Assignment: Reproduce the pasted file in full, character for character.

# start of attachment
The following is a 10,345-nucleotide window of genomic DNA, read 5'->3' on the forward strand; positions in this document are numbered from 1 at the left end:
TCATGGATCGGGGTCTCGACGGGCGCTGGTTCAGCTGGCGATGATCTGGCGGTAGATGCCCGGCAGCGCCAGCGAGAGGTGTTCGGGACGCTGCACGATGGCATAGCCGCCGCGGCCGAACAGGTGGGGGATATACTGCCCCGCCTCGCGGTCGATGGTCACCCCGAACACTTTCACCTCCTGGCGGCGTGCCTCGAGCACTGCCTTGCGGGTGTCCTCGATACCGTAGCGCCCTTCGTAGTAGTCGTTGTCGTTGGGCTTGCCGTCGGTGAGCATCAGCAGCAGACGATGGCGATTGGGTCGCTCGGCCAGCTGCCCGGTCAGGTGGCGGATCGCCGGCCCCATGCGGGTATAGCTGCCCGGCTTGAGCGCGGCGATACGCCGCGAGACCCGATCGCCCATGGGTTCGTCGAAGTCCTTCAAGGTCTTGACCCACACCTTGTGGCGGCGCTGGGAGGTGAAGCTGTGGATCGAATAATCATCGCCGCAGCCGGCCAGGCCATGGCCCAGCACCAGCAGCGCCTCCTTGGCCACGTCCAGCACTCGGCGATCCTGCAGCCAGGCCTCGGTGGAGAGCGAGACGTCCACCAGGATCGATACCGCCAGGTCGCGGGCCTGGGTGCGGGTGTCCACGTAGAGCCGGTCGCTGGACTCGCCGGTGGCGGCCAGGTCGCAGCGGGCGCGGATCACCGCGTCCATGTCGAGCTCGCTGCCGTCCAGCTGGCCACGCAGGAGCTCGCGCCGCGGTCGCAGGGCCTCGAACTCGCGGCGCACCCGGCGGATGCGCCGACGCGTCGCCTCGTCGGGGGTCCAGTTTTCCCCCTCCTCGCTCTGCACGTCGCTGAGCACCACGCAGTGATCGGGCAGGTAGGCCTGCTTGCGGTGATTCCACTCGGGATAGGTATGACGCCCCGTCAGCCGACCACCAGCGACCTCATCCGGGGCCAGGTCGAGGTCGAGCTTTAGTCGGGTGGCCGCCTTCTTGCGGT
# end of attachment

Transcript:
The following is a 10,345-nucleotide window of genomic DNA, read 5'->3' on the forward strand; positions in this document are numbered from 1 at the left end:
TCATGGATCGGGGTCTCGACGGGCGCTGGTTCAGCTGGCGATGATCTGGCGGTAGATGCCCGGCAGCGCCAGCGAGAGGTGTTCGGGACGCTGCACGATGGCATAGCCGCCGCGGCCGAACAGGTGGGGGATATACTGCCCCGCCTCGCGGTCGATGGTCACCCCGAACACTTTCACCTCCTGGCGGCGTGCCTCGAGCACTGCCTTGCGGGTGTCCTCGATACCGTAGCGCCCTTCGTAGTAGTCGTTGTCGTTGGGCTTGCCGTCGGTGAGCATCAGCAGCAGACGATGGCGATTGGGTCGCTCGGCCAGCTGCCCGGTCAGGTGGCGGATCGCCGGCCCCATGCGGGTATAGCTGCCCGGCTTGAGCGCGGCGATACGCCGCGAGACCCGATCGCCCATGGGTTCGTCGAAGTCCTTCAAGGTCTTGACCCACACCTTGTGGCGGCGCTGGGAGGTGAAGCTGTGGATCGAATAATCATCGCCGCAGCCGGCCAGGCCATGGCCCAGCACCAGCAGCGCCTCCTTGGCCACGTCCAGCACTCGGCGATCCTGCAGCCAGGCCTCGGTGGAGAGCGAGACGTCCACCAGGATCGATACCGCCAGGTCGCGGGCCTGGGTGCGGGTGTCCACGTAGAGCCGGTCGCTGGACTCGCCGGTGGCGGCCAGGTCGCAGCGGGCGCGGATCACCGCGTCCATGTCGAGCTCGCTGCCGTCCAGCTGGCCACGCAGGAGCTCGCGCCGCGGTCGCAGGGCCTCGAACTCGCGGCGCACCCGGCGGATGCGCCGACGCGTCGCCTCGTCGGGGGTCCAGTTTTCCCCCTCCTCGCTCTGCACGTCGCTGAGCACCACGCAGTGATCGGGCAGGTAGGCCTGCTTGCGGTGATTCCACTCGGGATAGGTATGACGCCCCGTCAGCCGACCACCAGCGACCTCATCCGGGGCCAGGTCGAGGTCGAGCTTTAGTCGGGTGGCCGCCTTCTTGCGGT